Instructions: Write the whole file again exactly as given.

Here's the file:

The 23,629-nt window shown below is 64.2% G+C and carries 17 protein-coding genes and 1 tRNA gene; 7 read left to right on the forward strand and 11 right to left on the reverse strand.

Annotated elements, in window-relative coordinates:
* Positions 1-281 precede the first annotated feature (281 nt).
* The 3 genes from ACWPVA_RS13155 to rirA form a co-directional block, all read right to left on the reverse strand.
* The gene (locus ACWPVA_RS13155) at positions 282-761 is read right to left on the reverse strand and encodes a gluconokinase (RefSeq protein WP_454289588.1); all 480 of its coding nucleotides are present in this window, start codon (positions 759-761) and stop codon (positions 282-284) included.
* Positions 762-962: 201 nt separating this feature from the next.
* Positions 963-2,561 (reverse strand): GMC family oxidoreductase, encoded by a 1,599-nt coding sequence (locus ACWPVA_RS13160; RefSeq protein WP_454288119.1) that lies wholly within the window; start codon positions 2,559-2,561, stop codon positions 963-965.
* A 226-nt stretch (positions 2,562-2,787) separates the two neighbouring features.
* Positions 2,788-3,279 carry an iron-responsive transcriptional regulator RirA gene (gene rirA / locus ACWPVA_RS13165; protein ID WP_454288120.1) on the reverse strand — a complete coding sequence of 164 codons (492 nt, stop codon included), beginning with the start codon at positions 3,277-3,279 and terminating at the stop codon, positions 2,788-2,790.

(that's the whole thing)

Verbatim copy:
The 23,629-nt window shown below is 64.2% G+C and carries 17 protein-coding genes and 1 tRNA gene; 7 read left to right on the forward strand and 11 right to left on the reverse strand.

Annotated elements, in window-relative coordinates:
* Positions 1-281 precede the first annotated feature (281 nt).
* The 3 genes from ACWPVA_RS13155 to rirA form a co-directional block, all read right to left on the reverse strand.
* The gene (locus ACWPVA_RS13155) at positions 282-761 is read right to left on the reverse strand and encodes a gluconokinase (RefSeq protein WP_454289588.1); all 480 of its coding nucleotides are present in this window, start codon (positions 759-761) and stop codon (positions 282-284) included.
* Positions 762-962: 201 nt separating this feature from the next.
* Positions 963-2,561 (reverse strand): GMC family oxidoreductase, encoded by a 1,599-nt coding sequence (locus ACWPVA_RS13160; RefSeq protein WP_454288119.1) that lies wholly within the window; start codon positions 2,559-2,561, stop codon positions 963-965.
* A 226-nt stretch (positions 2,562-2,787) separates the two neighbouring features.
* Positions 2,788-3,279 carry an iron-responsive transcriptional regulator RirA gene (gene rirA / locus ACWPVA_RS13165; protein ID WP_454288120.1) on the reverse strand — a complete coding sequence of 164 codons (492 nt, stop codon included), beginning with the start codon at positions 3,277-3,279 and terminating at the stop codon, positions 2,788-2,790.